Efforts by Turkey and Brazil to broker an arrangement whereby Iran would ship enriched uranium to Turkey and probably avoid a fourth, more severe round of United Nations sanctions, appears to have borne fruit.
The Turkish online English language news outlet, Hurryiyet Daily News has a very useful account of Turkey’s role in this development.
It appears that a nuclear-exchange deal with Iran is finally in the making. This raises the positive prospect of reduced tensions in the region and allays the threat of an Israeli attack on Iranian nuclear facilities that would have had seriously negative global repercussions.
The proposal by non-permanent United Nations Security Council members Turkey and Brazil concerning the exchange of enriched uranium on Turkish soil was finally accepted by Mahmoud Ahmadinejad’s government in Iran over the weekend, following a series of mixed signals from Tehran that had started to anger officials in Ankara as well.
“After a final agreement is signed between Iran and the Vienna group, our fuel will be shipped to Turkey under the supervision of Iran and the IAEA [International Atomic Energy Agency],” Iranian foreign ministry spokesman Ramin Mehmanparast told journalists in Tehran. “Then we will dispatch 1,200 kilograms of 3.5 percent enriched uranium to Turkey to be exchanged for 120 kilograms of 20 percent enriched uranium from the Vienna group.”
After describing some complex international implications and hurdles for Turkey, the Israeli Harretz says how, nonetheless now “Turkey will gain new status as a mediator, a status it will also be able to use in other conflicts in the region, and especially in the Israeli-Syrian peace process.”
A blog has been written in Village-Connections about how “nuclear-free” New Zealand is one country that could do some things to help support such efforts.
The current development of Turkey’s peacemaking role helps serve to underline the potential of doing so. New Zealand embassy staff in Ankara are no doubt following what is happening with keen interest. More could be done at little or no cost. New Zealand could usefully explicitly register an interest in these diplomatic developments, and embassy staff could ask about opening up interested conversations with relevant Turkish officials and politicians. A useful and tangible step the staff might take is to ask if they could be briefed directly on the developments.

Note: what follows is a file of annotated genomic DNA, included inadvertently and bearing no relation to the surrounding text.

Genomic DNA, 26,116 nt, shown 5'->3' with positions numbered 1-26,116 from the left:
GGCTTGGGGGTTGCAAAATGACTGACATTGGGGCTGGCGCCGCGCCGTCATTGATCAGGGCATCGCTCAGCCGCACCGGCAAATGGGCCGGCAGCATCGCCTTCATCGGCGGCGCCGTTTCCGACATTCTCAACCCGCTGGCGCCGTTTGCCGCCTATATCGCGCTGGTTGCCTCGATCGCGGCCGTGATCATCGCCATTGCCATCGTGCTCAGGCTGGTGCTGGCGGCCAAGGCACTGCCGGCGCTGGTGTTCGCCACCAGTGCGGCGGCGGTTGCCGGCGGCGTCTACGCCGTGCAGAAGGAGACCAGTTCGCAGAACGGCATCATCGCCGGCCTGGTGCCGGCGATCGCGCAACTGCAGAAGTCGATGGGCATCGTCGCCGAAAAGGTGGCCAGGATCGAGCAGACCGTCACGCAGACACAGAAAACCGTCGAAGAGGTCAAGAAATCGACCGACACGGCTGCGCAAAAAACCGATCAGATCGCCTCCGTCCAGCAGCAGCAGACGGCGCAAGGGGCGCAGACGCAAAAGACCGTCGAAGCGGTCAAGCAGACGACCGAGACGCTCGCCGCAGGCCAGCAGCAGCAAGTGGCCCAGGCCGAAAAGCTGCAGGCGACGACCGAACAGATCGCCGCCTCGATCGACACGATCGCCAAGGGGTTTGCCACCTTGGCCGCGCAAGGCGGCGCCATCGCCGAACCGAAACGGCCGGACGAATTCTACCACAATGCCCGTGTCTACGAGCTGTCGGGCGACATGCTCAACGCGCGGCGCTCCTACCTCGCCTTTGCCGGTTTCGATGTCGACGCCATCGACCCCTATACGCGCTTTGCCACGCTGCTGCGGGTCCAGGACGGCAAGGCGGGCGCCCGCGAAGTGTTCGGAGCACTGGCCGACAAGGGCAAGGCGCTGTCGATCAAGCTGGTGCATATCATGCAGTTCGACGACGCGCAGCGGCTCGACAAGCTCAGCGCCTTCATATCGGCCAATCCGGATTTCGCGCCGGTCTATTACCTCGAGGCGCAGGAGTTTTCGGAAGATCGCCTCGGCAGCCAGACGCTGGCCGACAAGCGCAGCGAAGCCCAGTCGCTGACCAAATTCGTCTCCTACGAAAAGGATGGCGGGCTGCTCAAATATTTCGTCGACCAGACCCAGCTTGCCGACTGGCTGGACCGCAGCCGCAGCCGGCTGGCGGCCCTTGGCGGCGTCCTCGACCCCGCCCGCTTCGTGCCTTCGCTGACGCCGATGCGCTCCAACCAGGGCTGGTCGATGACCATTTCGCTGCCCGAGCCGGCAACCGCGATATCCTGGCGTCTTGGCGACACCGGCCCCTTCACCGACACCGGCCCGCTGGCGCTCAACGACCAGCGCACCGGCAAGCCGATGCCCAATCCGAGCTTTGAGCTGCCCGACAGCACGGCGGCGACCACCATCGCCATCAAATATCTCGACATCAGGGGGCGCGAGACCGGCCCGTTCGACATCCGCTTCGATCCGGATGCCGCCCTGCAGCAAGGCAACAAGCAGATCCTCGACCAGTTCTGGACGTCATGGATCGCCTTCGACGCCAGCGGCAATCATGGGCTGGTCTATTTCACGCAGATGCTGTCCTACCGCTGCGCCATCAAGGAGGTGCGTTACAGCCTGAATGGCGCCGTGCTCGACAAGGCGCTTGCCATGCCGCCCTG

At the same time, New Zealand could do similar in Washington, where, not too surprisingly, the United States remains sceptical. Their view was, according to the New York Times report Uranium Offer by Iran May Hinder Efforts on Sanctions
“Given Iran’s repeated failure to live up to its own commitments, and the need to address fundamental issues related to Iran’s nuclear program, the United States and international community continue to have serious concerns,” Robert Gibbs, the White House press secretary, said in a statement. “While it would be a positive step for Iran to transfer low-enriched uranium off of its soil as it agreed to do last October, Iran said today that it would continue its 20 percent enrichment, which is a direct violation of U.N. Security Council resolutions and which the Iranian government originally justified by pointing to the need for fuel for the Tehran Research Reactor.”
The British Independent points to the role of the Brazilian President, Lula da Silva.
The Independent describes him as “Lula: the deal-maker,” adding that
Brazil’s President, Luiz Inacio Lula da Silva, may have pulled off what has eluded Washington for years – a deal with Iran.
His growing influence in world affairs is naturally making some in Washington uneasy. Brazil has strong business ties with Tehran. Some in the US, however, welcome his expanding role.
“We are always saying we don’t want to be the world’s policeman,” Wesley Clark, the former general and one-time US presidential hopeful, said last night. “So I think it’s great that they step up.”
The terrible circumstances of people wanting to live peaceful everyday lives in places like Iraq, Afghanistan and Pakistan, and of NATO and other personnel also present, illustrate why it is important that diplomacy is made to work. What is needed, in the words of Winston Churchill, is “jaw, jaw, jaw” rather than “war, war, war.” Iran in particular must not be allowed to become another Iraq.
Villagers around the world need to look to support political leaders who want to work this way. Indeed, why couldn’t local villagers in more tranquil and comfortable parts of the world start using social and other media to build up direct, on-going relationships with villagers in conflicted areas, or potentially conflicted areas?
Perhaps including school-to-school relationships. Including also, where relevant, supporting projects to help villagers to acquire any needed communications technologies and build up the skills to use them? Such projects could perhaps more than anything else help local people everywhere to understand and relate to one another and help create the conditions for peaceful living. Or where there is already violent conflict, to help to bring it to an end rather more quickly.